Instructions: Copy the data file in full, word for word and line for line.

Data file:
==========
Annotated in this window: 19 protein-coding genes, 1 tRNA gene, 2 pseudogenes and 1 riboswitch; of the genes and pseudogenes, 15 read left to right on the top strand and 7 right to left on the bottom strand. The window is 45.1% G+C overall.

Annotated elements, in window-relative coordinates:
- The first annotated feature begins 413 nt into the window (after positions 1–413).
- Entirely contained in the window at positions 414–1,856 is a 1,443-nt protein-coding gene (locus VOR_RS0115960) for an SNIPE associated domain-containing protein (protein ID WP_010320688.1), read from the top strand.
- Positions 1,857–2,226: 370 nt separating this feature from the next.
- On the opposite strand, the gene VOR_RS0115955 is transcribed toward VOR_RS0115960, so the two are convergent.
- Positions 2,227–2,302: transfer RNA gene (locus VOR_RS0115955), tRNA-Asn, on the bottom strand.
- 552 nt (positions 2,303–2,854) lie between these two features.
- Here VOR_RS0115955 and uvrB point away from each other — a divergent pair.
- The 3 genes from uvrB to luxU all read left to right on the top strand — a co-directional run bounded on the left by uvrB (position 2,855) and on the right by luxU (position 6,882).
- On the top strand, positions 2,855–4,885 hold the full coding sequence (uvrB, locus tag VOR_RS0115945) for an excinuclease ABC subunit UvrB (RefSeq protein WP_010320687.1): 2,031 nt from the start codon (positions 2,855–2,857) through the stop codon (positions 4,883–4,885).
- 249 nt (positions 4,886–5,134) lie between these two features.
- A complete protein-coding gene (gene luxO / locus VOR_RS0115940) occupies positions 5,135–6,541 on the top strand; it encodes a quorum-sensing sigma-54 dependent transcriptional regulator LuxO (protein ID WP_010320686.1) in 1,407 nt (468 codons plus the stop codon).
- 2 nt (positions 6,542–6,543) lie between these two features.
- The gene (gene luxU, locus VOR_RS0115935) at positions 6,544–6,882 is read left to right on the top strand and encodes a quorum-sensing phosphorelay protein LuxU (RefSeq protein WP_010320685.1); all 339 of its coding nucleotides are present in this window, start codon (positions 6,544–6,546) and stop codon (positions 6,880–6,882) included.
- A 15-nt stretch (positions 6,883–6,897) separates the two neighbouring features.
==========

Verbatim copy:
Annotated in this window: 19 protein-coding genes, 1 tRNA gene, 2 pseudogenes and 1 riboswitch; of the genes and pseudogenes, 15 read left to right on the top strand and 7 right to left on the bottom strand. The window is 45.1% G+C overall.

Annotated elements, in window-relative coordinates:
- The first annotated feature begins 413 nt into the window (after positions 1–413).
- Entirely contained in the window at positions 414–1,856 is a 1,443-nt protein-coding gene (locus VOR_RS0115960) for an SNIPE associated domain-containing protein (protein ID WP_010320688.1), read from the top strand.
- Positions 1,857–2,226: 370 nt separating this feature from the next.
- On the opposite strand, the gene VOR_RS0115955 is transcribed toward VOR_RS0115960, so the two are convergent.
- Positions 2,227–2,302: transfer RNA gene (locus VOR_RS0115955), tRNA-Asn, on the bottom strand.
- 552 nt (positions 2,303–2,854) lie between these two features.
- Here VOR_RS0115955 and uvrB point away from each other — a divergent pair.
- The 3 genes from uvrB to luxU all read left to right on the top strand — a co-directional run bounded on the left by uvrB (position 2,855) and on the right by luxU (position 6,882).
- On the top strand, positions 2,855–4,885 hold the full coding sequence (uvrB, locus tag VOR_RS0115945) for an excinuclease ABC subunit UvrB (RefSeq protein WP_010320687.1): 2,031 nt from the start codon (positions 2,855–2,857) through the stop codon (positions 4,883–4,885).
- 249 nt (positions 4,886–5,134) lie between these two features.
- A complete protein-coding gene (gene luxO / locus VOR_RS0115940) occupies positions 5,135–6,541 on the top strand; it encodes a quorum-sensing sigma-54 dependent transcriptional regulator LuxO (protein ID WP_010320686.1) in 1,407 nt (468 codons plus the stop codon).
- 2 nt (positions 6,542–6,543) lie between these two features.
- The gene (gene luxU, locus VOR_RS0115935) at positions 6,544–6,882 is read left to right on the top strand and encodes a quorum-sensing phosphorelay protein LuxU (RefSeq protein WP_010320685.1); all 339 of its coding nucleotides are present in this window, start codon (positions 6,544–6,546) and stop codon (positions 6,880–6,882) included.
- A 15-nt stretch (positions 6,883–6,897) separates the two neighbouring features.